Housetraining A Rescue Dog: Everything You Need to Know

December 13, 2020

Housetraining A Rescue Dog: Everything You Need to Know

Housetraining a rescue dog is actually not very different than house training a puppy! And the good news is, it’s usually a faster and less frustrating process.

If you’ve recently adopted an adult dog that’s in need of some potty-training, or maybe you’re looking to re-train or work on some bathroom related challenges with your adult dog, you’re in the right place!

Most important, if you’ve rescued an adult dog, keep in mind that you don’t know their history. Maybe they came from a home with a schedule and some basic training, but it’s also possible they lived their life mostly outside or were always in their crate.

Approach housetraining with some patience and consistency, and your dog will be housetrained in no time. If there’s one thing that’s certain, all dogs are capable of learning new things--especially when positive reinforcement and routines are in place.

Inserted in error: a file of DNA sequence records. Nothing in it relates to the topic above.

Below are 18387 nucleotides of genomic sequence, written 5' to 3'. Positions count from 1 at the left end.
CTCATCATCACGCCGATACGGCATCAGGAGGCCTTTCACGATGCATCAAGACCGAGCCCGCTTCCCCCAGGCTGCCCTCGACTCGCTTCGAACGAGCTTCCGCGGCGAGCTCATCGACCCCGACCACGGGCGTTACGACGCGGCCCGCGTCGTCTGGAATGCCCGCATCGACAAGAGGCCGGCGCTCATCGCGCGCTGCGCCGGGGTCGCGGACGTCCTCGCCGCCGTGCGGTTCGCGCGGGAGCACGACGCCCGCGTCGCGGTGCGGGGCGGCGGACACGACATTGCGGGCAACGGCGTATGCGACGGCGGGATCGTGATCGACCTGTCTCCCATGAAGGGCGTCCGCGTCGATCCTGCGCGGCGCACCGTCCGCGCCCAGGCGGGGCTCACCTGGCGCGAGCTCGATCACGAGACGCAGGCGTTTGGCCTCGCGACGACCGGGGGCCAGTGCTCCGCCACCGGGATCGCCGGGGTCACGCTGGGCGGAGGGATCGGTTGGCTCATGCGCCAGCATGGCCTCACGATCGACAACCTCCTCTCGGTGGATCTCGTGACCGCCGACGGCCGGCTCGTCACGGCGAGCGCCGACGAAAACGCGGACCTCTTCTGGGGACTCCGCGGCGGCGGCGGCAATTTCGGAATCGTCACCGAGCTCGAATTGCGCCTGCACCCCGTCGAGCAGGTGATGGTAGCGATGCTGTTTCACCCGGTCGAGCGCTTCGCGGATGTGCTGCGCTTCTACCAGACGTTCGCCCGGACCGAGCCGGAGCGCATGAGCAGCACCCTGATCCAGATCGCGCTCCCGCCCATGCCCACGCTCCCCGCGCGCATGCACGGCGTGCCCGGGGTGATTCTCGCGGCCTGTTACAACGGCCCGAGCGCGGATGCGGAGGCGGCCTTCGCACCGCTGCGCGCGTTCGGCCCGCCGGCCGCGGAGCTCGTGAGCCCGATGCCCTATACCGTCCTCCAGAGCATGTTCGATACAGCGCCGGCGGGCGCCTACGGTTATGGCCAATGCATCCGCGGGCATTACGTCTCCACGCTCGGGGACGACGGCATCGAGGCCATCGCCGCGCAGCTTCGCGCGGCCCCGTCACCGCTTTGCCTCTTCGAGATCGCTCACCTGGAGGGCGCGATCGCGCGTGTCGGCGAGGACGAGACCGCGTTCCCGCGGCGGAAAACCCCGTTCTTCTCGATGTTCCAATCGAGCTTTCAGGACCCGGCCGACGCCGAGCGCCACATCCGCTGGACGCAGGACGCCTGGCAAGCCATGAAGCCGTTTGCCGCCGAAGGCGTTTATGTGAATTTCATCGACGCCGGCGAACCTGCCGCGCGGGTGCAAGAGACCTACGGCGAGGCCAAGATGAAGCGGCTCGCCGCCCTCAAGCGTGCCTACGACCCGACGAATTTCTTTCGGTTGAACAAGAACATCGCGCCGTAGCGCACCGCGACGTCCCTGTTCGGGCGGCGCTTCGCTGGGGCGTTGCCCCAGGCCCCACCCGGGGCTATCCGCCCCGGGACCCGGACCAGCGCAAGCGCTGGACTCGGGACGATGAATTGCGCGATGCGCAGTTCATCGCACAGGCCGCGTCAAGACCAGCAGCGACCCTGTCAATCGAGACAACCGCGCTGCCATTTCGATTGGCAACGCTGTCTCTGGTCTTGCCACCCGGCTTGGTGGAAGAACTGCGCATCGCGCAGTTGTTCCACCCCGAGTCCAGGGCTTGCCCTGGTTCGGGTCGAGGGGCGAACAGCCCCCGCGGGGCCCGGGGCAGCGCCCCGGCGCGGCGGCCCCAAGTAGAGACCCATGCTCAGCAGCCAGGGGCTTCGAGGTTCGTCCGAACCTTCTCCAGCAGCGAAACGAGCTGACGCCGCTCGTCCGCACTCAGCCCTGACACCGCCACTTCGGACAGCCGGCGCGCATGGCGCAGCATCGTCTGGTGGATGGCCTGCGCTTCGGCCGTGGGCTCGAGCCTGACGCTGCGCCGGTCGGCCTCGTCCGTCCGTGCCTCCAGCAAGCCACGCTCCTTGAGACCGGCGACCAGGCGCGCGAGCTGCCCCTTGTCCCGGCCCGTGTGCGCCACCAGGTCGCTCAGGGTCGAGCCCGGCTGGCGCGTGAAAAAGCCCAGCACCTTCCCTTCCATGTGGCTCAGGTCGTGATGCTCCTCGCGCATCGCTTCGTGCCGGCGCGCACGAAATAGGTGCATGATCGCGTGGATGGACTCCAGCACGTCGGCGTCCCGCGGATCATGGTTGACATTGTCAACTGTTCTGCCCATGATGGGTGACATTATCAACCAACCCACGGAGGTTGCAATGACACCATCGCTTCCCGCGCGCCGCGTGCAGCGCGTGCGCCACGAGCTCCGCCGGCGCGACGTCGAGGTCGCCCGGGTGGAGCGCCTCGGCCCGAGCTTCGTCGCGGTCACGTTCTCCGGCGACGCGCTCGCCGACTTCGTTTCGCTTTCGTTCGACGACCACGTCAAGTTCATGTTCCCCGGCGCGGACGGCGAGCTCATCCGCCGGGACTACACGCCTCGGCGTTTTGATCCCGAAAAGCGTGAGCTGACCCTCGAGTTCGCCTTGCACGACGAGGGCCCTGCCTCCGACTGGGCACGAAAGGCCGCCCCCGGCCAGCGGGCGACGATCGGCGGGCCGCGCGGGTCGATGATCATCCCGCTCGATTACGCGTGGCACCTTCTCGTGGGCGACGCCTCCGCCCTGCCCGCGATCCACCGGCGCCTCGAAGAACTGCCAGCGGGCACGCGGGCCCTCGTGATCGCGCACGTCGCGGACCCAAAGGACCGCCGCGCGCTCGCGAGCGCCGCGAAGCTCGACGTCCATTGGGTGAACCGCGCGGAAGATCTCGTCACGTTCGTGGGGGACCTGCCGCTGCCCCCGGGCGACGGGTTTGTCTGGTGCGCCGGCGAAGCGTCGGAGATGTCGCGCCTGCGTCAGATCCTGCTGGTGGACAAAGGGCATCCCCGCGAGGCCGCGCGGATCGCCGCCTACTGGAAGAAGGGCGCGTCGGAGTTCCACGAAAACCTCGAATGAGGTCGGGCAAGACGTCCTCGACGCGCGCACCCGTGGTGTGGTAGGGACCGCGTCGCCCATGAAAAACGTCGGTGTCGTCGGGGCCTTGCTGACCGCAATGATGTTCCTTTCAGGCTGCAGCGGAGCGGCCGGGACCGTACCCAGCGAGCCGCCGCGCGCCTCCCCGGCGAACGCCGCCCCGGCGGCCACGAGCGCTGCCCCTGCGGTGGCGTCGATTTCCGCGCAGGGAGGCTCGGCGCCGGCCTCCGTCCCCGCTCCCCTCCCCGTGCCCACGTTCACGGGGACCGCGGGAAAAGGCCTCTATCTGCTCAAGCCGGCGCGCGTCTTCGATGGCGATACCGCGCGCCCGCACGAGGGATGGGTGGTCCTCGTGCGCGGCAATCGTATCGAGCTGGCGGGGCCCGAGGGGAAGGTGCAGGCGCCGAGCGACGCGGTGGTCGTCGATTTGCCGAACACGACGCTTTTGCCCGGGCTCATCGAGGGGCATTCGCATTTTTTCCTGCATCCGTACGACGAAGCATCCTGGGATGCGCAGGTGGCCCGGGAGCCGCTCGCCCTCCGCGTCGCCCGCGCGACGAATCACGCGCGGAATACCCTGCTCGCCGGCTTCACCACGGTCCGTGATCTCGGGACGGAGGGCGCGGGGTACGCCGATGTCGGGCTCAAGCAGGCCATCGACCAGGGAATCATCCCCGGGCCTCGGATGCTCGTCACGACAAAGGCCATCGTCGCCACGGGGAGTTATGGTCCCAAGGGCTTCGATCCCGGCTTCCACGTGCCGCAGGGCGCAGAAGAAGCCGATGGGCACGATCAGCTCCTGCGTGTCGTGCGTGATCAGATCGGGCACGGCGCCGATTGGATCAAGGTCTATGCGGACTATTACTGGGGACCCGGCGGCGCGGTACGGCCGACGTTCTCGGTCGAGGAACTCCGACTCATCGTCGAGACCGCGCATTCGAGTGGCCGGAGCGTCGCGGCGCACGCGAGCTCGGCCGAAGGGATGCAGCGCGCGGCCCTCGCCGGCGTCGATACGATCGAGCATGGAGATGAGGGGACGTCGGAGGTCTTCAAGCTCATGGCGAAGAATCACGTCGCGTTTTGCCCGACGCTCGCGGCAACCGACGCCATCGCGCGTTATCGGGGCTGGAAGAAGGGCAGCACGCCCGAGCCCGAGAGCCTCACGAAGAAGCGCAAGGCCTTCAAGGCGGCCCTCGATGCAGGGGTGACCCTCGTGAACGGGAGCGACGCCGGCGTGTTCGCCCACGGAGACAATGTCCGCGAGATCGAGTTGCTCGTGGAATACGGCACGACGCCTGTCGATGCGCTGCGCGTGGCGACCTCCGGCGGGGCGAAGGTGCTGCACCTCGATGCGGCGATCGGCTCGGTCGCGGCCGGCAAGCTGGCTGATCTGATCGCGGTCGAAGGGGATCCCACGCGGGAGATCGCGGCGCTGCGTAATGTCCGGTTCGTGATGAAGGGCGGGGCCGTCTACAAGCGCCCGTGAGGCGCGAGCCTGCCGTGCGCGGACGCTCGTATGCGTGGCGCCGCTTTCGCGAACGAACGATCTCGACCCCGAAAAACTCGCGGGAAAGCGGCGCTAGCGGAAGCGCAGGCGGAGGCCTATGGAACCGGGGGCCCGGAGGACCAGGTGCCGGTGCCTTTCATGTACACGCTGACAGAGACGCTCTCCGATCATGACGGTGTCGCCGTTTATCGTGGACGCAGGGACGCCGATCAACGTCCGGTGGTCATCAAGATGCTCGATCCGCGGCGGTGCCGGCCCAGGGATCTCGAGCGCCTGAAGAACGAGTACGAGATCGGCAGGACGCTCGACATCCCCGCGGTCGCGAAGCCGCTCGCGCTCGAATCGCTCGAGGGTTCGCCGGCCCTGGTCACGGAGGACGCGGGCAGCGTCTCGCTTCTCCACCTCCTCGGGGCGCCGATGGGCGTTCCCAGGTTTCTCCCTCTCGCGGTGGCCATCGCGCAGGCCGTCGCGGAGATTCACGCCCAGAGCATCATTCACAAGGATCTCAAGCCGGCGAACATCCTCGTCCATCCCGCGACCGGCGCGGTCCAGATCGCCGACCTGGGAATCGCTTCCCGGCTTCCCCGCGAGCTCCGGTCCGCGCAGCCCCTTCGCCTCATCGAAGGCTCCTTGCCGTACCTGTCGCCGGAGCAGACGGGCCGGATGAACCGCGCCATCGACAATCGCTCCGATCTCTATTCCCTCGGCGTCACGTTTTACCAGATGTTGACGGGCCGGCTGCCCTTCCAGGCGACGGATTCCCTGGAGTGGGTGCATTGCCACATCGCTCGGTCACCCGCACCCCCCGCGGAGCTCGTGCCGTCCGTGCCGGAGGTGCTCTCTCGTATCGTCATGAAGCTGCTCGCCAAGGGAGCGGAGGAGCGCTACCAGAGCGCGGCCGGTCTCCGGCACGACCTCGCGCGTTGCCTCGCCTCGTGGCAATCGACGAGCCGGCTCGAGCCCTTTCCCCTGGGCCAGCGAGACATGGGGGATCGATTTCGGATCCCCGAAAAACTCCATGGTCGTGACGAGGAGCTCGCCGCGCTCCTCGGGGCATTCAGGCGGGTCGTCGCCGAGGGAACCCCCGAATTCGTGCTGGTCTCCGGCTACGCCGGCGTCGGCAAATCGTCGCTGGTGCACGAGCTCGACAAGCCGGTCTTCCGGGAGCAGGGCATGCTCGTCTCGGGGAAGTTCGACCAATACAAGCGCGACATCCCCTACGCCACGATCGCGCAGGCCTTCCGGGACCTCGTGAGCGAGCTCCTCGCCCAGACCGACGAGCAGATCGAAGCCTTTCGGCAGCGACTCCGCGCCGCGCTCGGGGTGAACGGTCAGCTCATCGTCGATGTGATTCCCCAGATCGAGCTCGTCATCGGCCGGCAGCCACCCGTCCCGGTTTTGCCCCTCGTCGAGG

Make a routine and stick with it

When you bring your rescue dog home, it’s important to implement a schedule right away. Dogs thrive on predictability, and with rescue dogs, a predictable schedule can be even more important for a smooth transition--including housetraining.

The goal is to send your dog a message of security and safety. One of the best ways to communicate that is with lots of positivity and predictability.

So what does this mean? Every day you want to try to take your dog out and feed them at roughly the same time. Even more than that, you want to create routines around where they go to the bathroom, where you feed them, and when they can expect longer bouts of exercise and play.